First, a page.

Dentistry program something to smile about

-A A +A
By Christopher Brooke, Reporter

HILLSVILLE — A big goal of the Regional Community Support Center is to maintain the smile on peoples' faces.

The support center's base of operations at the Southwestern Virginia Training Center provides assistance to people from 17 counties with intellectual disabilities.

The dental program has left a big impression on many, as clients travel from as far as Lee County for checkups, cleanings, extractions — basic dental services, said dental director Roger Kiser.

The program began providing the services to the 215 residents at the training center, and the support center has taken on another 350 patients from the region, he said. They continue taking patients, including those from the Twin County area.

"I was surprised at the need," he said. "We are popular because we don't charge anything."

Kiser, one of three dentists working part-time for the program, put in 28 years in private practice, served as a professor of dental hygiene at Wytheville Community College for 11 years and provided dental services at the Eastern State Hospital in Williamsburg for eight years.

He was trying to retire when the dental program at the training center geared up four years ago.

"What do dentists do when they retire? They do dentistry," he joked.

Maintaining your teeth is essential to overall good health, but access to dentists is somewhat limited in rural areas of Virginia, said community services director Karen Poe. When surveying Community Service Boards and other stakeholders in the region, there was a lot of interest in getting greater access to dental care.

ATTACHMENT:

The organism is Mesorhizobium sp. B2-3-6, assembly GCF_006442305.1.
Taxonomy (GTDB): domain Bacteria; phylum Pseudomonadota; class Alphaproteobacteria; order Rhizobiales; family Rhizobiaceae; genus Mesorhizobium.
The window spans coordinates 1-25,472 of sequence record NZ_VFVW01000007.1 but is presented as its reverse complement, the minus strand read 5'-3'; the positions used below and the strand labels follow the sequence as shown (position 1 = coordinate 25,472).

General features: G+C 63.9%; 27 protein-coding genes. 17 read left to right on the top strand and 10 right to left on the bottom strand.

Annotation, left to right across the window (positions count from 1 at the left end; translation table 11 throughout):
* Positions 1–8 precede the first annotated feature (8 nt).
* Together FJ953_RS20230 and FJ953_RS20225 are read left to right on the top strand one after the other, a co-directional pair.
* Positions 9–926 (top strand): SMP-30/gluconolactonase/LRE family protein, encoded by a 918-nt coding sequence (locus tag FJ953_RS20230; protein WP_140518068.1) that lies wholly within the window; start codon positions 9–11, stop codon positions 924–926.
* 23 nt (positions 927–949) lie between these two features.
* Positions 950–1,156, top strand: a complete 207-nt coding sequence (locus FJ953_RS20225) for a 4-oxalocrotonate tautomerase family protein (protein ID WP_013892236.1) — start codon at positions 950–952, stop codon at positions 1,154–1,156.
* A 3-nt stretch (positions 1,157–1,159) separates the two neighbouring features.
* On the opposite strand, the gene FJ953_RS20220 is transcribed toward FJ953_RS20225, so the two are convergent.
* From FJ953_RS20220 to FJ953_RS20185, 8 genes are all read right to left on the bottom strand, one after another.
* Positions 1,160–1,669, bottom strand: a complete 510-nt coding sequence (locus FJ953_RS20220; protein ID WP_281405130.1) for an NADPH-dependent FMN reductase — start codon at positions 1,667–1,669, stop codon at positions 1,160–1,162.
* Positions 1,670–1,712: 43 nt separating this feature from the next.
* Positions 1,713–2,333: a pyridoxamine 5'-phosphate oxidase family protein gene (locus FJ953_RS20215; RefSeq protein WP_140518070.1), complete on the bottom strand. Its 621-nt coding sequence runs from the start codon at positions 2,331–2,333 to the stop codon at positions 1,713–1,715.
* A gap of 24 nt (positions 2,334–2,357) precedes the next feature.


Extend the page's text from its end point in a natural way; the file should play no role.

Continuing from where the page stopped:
Potential clients need to contact their community service boards to apply for the program.

"There's just an overwhelming need," Poe said.

"We try to keep them out of pain, keep them out of infection, keep their function," Kiser said.

Teaching patients to brush properly, and seeing them for follow-up visits are also important parts of the program.

Studies have shown that the longer people can keep and maintain their teeth the better their health will be. Periodontal disease is now understood as a precursor to heart disease.

"It fills a need and that's why I'm still here," Kiser said.

The program does not offer oral surgery or orthodontics, but can refer patients, if needed.

Dentistry services are just one way that the resource center helps people throughout Southwest Virginia, Poe said. She believes there are many more residents of the Twin Counties who could qualify for the service, but don't know about it.

It's had a significant impact, she noted. The dental program alone had 745 appointments for the year from July 2008 to June 2009.

Sometimes the root of a behavioral problem for patients who couldn't express their difficulties has been cleared up by solving their dental issues, Poe said.

The goal of the resource center as she sees it is to break down barriers for anybody with an intellectual disability.

For example, if a couple with a child with intellectual disabilities notices that child has started to act aggressively or have trouble at school, they can consult with the resource center at the training center for help.

The resource center will assist with anything people need, such as occupational therapy, psychological or psychiatric counseling, acquiring wheelchairs, nutritional help and menu planning for group homes, training for care givers and more, Poe said.

Training center Director Dale Woods gives credit to Poe for growing the community programs to assist others.

"I see it as a very integral and important component of what we do."